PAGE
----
Authors such as Keith Critchlow[a] argue that Islamic patterns are created to lead the viewer to an understanding of the underlying reality, rather than being mere decoration, as writers interested only in pattern sometimes imply. In Islamic culture, the patterns are believed to be the bridge to the spiritual realm, the instrument to purify the mind and the soul. David Wade[b] states that "Much of the art of Islam, whether in architecture, ceramics, textiles or books, is the art of decoration – which is to say, of transformation. " Wade argues that the aim is to transfigure, turning mosques "into lightness and pattern", while "the decorated pages of a Qur’an can become windows onto the infinite. " Against this, Doris Behrens-Abouseif[c] states in her book Beauty in Arabic Culture that a "major difference" between the philosophical thinking of Medieval Europe and the Islamic world is exactly that the concepts of the good and the beautiful are separated in Arabic culture. She argues that beauty, whether in poetry or in the visual arts, was enjoyed "for its own sake, without commitment to religious or moral criteria".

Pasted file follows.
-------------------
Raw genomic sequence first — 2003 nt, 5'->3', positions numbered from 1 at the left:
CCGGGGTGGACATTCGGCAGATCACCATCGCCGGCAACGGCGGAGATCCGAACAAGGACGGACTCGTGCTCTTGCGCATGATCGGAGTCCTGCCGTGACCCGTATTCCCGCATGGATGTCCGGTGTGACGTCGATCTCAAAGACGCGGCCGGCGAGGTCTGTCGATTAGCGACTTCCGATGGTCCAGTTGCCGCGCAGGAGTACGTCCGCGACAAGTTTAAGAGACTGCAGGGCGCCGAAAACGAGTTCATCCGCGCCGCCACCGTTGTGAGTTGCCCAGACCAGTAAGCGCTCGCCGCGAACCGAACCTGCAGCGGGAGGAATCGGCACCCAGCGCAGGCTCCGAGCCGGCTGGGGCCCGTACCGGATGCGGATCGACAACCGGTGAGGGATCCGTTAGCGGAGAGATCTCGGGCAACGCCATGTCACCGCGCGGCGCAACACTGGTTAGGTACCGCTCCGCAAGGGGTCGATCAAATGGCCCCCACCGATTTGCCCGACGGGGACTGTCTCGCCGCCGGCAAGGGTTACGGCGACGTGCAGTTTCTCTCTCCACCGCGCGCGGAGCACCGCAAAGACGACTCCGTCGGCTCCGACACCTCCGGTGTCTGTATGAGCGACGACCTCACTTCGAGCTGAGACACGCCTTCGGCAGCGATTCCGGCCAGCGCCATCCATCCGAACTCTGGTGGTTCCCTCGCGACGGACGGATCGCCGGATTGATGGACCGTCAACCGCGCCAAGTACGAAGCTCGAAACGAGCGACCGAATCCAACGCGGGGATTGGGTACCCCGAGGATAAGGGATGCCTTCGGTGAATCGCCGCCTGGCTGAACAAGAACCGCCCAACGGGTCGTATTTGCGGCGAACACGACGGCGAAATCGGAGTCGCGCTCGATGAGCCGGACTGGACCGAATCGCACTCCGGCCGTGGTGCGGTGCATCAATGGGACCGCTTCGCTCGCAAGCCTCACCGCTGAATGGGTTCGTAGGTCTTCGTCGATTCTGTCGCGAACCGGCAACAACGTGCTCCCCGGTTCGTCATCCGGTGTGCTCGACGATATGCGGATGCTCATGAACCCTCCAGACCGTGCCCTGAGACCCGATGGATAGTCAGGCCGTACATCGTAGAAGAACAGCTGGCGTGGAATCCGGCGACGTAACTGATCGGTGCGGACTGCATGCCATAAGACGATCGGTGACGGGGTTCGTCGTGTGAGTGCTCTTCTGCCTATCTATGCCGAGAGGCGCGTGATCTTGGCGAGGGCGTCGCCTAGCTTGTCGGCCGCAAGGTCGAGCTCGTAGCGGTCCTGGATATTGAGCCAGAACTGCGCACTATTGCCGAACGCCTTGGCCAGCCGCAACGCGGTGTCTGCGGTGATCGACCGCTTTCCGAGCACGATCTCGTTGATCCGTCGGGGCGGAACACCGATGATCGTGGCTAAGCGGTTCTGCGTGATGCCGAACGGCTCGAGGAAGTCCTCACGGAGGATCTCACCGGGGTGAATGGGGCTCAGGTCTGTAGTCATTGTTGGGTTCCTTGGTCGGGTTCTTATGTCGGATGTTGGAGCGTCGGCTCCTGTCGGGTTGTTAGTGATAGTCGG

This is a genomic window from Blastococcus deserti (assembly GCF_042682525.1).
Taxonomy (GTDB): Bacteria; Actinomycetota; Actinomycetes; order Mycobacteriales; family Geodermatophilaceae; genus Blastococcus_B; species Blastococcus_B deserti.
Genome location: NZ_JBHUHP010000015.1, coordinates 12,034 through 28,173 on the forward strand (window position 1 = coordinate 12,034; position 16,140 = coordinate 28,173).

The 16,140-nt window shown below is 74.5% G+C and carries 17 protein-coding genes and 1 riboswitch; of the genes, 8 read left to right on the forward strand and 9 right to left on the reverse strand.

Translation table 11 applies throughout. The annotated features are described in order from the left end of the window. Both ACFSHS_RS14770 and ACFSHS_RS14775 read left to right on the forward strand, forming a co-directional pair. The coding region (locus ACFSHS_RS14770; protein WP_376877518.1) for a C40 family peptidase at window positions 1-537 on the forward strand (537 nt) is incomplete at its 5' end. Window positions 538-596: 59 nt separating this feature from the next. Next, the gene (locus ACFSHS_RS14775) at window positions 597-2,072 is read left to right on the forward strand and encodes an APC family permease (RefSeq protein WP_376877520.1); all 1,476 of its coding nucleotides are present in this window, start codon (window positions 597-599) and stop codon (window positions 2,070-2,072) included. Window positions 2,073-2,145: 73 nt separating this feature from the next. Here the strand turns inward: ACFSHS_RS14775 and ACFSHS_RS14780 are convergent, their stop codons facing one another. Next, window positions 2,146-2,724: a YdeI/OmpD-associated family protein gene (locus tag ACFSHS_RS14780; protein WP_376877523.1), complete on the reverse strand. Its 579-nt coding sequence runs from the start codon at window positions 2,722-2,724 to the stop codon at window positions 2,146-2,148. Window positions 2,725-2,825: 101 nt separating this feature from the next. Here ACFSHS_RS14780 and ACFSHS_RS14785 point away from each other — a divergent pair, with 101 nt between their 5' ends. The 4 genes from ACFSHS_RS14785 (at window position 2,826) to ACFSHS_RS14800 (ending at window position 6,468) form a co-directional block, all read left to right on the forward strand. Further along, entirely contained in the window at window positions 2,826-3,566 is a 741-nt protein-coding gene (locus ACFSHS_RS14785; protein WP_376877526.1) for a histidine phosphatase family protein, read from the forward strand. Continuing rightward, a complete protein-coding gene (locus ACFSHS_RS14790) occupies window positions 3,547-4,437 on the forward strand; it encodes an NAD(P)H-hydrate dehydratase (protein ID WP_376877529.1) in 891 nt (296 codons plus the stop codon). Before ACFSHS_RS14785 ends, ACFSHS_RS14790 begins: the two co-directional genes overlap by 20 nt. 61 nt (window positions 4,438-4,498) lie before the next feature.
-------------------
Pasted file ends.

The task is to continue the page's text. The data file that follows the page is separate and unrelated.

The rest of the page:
A small amusement park for the little ones is conveniently located near the Phrom phong metro station. Adults there will definitely be fun, and of course children. Welcome!!!
544/1 Sukhumvit Road | EM Sphere at Emdistric
+66 63 167 6975
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